The Whyalla RSPCA is set to receive a makeover under a new upgrade which will make the building more appealing from the outside while making positive changes on the inside.
RSPCA SA Chief Executive Officer Paul Stevenson said the upgrade would address issues with the current facilities while employing a number of cosmetic improvements.
Mr Stevenson said a number of areas would be demolished and a new volunteer adoption would be established in transportables on the site.
The upgrade is expected to cost around $450,000-$500,000, with construction expected to begin within the next 12 months.
"We're getting a surveyor in pretty soon to do a full survey of the property, and we'll be talking to council to hopefully secure some support," Mr Stevenson said.
Not only will the funding injection make the facility a better place for dogs and cats, local volunteers will benefit from the upgrade as well.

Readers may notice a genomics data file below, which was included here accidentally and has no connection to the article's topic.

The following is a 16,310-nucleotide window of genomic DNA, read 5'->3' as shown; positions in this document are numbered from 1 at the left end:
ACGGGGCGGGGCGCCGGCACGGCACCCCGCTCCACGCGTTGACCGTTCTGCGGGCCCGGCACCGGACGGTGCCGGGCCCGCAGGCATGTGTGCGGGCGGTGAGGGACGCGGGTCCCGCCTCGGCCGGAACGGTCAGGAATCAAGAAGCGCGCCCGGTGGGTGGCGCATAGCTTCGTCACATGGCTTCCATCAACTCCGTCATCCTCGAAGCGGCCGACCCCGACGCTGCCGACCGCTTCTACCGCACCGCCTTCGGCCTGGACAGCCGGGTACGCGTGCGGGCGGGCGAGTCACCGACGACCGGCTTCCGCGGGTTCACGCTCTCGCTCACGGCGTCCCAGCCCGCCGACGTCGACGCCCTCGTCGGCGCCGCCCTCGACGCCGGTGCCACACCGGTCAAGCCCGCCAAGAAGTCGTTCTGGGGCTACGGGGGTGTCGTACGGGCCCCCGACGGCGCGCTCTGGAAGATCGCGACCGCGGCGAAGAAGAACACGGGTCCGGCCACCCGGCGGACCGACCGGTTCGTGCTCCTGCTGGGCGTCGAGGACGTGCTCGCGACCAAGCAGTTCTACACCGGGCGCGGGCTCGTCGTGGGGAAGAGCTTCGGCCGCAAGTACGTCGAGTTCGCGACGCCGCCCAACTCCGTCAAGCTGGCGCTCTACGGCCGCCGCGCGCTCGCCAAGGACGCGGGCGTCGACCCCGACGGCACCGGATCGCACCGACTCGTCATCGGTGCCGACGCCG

"It will be a much nicer environment for volunteers ... part of attracting volunteers is having a nice workplace," Mr Stevenson said.
"This will even benefit people who just want to come down and see the animals, even if they don't end up adopting any.
"Our adoption levels in Whyalla aren't as high as we'd like, most of the animals we see in Whyalla we transport around to Adelaide to be adopted.
"We'd like to see more adoption happening in whyalla."
Mr Stevenson said the upgrade would help foster a better temperament for animals by providing them with an environment which can help lower stress levels.
"That helps us make the animals suitable for re-homing," he said.
The RSPCA have begun working with an architect on the design of the upgraded facility, and will aim to work with as many Whyalla businesses as possible in construction.
RSPCA Whyalla Regional Manager Andre Sliedrecht said he was very excited about the upgrade.
"This building has been here a long time, we've done the best we can with the resources we've got, so this is an opportunity for us to have something really nice for the community," he said.
"It does include boarding facilities for the stray animals that come off the street so that will be really helpful."